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CLI-based Configuration Guide - VPN

AR100, AR120, AR150, AR160, AR200, AR1200, AR2200, AR3200, and AR3600 V200R010

This document describes VPN features on the device and provides configuration procedures and configuration examples.
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L2TP Implementation

L2TP Implementation

L2TP Architecture

The L2TP protocol defines two message types: control messages and data messages that are transmitted between an LAC and an LNS. L2TP uses these two types of messages to expand PPP applications.

  • Control message

    Control messages are used to establish, maintain, and tear down tunnels and sessions. L2TP uses retransmission and periodical tunnel connectivity check mechanisms to ensure reliable transmission of control messages. L2TP also supports flow control and congestion control on control messages.

  • Data message

    Data messages are used to encapsulate PPP frames and are transmitted over tunnels. Data messages are transmitted over an unreliable channel without flow control, congestion control, and retransmission mechanisms.

Figure 1-3 illustrates the relationship between PPP packets, control messages, and data messages.

Figure 1-3  L2TP architecture

Control messages encapsulated with L2TP headers are transmitted over a reliable L2TP control channel on an IP network.

Data messages carrying PPP frames are transmitted over an unreliable data channel. PPP frames are encapsulated using L2TP and then transmitted over an IP network.

The well-known UDP port for L2TP is 1701, which is only used in initial stage of tunnel setup. The L2TP tunnel initiator randomly selects an idle port to forward packets to port 1701 of the receiver. After receiving the packets, the receiver randomly selects an idle port to forward packets to the port selected by the initiator. Both ends use the selected ports to communicate until the tunnel is disconnected.

L2TP Packet Structure

Figure 1-4 shows the format of an L2TP packet, which is generated by encapsulating a PPP frame initiated by a remote dial-up user.

Figure 1-4  Format of an L2TP packet

After L2TP encapsulation, an L2TP packet has 38 bytes more than the original packet. (If an L2TP packet carries sequence number information, it has 42 bytes more than the original packet.) If the length of the encapsulated packets exceeds the MTU of the outbound interface, the device must be able to fragment the IP packets because L2TP does not support packet fragmentation. The receiver end reassembles fragmented packets into L2TP packets.

L2TP Packet Encapsulation

As an expansion to PPP, L2TP allows PPP packets to be transmitted through tunnels over the public network.

If only PPP is deployed on the network, dial-up calls initiated by PPP terminals can only reach the edge node NAS of the dial-up network. The NAS is the termination point of PPP sessions. When L2TP is deployed, PPP packets can be transparently transmitted over the public network and reach the LNS in the enterprise headquarters. In this case, the LNS is the termination point of PPP sessions.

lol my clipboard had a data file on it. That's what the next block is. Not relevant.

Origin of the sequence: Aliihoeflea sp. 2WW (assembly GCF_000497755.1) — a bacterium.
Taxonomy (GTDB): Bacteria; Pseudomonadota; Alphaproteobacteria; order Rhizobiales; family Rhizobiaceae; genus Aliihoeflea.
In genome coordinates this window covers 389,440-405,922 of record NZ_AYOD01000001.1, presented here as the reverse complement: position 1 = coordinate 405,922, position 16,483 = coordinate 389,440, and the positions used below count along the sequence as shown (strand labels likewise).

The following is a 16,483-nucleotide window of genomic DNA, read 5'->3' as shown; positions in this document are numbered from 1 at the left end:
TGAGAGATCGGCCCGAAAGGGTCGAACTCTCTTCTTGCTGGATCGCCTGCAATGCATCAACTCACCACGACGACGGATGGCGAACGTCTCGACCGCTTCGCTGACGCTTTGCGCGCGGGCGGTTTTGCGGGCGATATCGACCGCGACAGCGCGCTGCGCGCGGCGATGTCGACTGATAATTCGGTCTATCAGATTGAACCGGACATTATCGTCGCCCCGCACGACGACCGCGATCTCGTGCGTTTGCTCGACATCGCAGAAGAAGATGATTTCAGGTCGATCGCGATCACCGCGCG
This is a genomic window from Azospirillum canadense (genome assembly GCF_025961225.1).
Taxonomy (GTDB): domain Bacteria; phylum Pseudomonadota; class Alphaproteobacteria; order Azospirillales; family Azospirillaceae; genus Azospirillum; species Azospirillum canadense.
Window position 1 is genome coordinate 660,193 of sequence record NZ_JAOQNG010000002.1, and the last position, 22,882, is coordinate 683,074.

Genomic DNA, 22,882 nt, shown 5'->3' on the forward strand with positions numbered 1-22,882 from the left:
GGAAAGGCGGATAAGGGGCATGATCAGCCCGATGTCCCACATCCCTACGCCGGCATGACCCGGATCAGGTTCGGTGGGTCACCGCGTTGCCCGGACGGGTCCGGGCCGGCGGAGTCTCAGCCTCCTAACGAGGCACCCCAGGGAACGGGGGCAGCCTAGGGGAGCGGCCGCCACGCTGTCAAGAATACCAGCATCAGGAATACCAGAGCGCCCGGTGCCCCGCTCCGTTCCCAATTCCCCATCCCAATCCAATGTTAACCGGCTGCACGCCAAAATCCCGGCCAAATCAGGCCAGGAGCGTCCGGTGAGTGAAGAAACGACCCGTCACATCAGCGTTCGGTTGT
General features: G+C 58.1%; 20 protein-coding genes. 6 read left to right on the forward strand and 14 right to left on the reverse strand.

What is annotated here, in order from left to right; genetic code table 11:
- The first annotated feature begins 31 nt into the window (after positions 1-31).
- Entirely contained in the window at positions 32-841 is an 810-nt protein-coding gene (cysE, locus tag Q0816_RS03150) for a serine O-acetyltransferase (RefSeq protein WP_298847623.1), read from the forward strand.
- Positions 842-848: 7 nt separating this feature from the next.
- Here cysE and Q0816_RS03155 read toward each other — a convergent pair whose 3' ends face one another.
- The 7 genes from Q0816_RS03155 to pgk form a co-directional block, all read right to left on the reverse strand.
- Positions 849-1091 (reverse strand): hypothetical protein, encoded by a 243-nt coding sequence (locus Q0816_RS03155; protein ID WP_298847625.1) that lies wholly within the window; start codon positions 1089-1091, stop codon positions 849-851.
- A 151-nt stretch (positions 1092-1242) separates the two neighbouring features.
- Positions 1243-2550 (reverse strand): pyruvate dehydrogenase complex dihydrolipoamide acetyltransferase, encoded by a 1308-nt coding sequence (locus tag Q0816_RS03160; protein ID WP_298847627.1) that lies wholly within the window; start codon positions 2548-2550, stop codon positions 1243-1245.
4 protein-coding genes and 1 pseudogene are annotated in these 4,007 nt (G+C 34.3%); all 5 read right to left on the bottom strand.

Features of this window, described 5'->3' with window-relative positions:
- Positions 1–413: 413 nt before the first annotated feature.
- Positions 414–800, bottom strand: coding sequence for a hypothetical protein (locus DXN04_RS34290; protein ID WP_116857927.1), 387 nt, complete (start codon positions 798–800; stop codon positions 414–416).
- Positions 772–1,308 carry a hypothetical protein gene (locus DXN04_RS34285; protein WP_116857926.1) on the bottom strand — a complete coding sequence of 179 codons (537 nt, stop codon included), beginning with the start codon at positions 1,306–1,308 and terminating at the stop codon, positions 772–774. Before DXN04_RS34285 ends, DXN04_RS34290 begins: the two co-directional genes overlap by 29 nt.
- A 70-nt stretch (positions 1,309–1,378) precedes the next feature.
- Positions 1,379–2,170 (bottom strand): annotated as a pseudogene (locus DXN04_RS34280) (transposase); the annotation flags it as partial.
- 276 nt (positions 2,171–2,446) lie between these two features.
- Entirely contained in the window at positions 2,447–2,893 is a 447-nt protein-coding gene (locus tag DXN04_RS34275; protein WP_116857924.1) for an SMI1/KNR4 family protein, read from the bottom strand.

Figure 1-5  L2TP packet encapsulation

As shown in Figure 1-5, packets are sent from a branch to the headquarters following the process as follows:

  1. PPP terminal: encapsulates IP packets with PPP at the link layer and sends the packets.
  2. LAC: receives PPP packets and determines whether access users are VPDN users based on user names or domain names carried in the packets.
    • If they are VPDN users, the LAC adds L2TP headers to PPP packets and then adds UDP and IP headers to the packets based on the public network address of the LNS. The outer layer of the encapsulated packets is the IP address of the public network address. The packets are forwarded over the public network to the LNS.
    • If they are non-VPDN users, the LAC decapsulates PPP packets. In this case, the LAC is the termination point of PPP sessions.
  3. LNS: receives L2TP packets and removes IP, L2TP, and PPP headers to obtain IP packets sent by PPP terminals. The LNS searches the routing table for the destination host in the headquarters based on the destination address contained in the packets.

When the destination host sends response packets to the branch device, the LNS searches the routing table for the outbound interface and encapsulated the packet with L2TP in a similar process.

L2TP Packet Transmission

L2TP tunnel connections and session connections must be set up before PPP packets can be transmitted. L2TP connections are initiated for the first time according to the following procedure:

  1. Setting an L2TP tunnel connection

    After receiving a PPP negotiation request from a remote user, the LAC initiates an L2TP connection request to the LNS. The LAC and LNS exchange control messages to negotiate the tunnel ID and tunnel authentication information. After negotiation succeeds, an L2TP tunnel is set up and it is identified by a tunnel ID.

  2. Setting an L2TP session connection

    After an L2TP tunnel is set up, the LAC and LNS exchange control messages to negotiate the session ID. The L2TP session carries LCP negotiation information and authentication information. After authenticating such information, the LNS informs the LAC that a session is set up. An L2TP session connection is identified by a session ID.

  3. Transmitting PPP packets

    After an L2TP session connection is set up successfully, the PPP terminal sends data packets to the LAC. The LAC encapsulates the packets based on the tunnel ID and session ID and sends the packets to the LNS. The LNS decapsulates the packets and sends the packets to the destination host by searching for the host address in the routing table.

Updated: 2019-08-07

Document ID: EDOC1100033725

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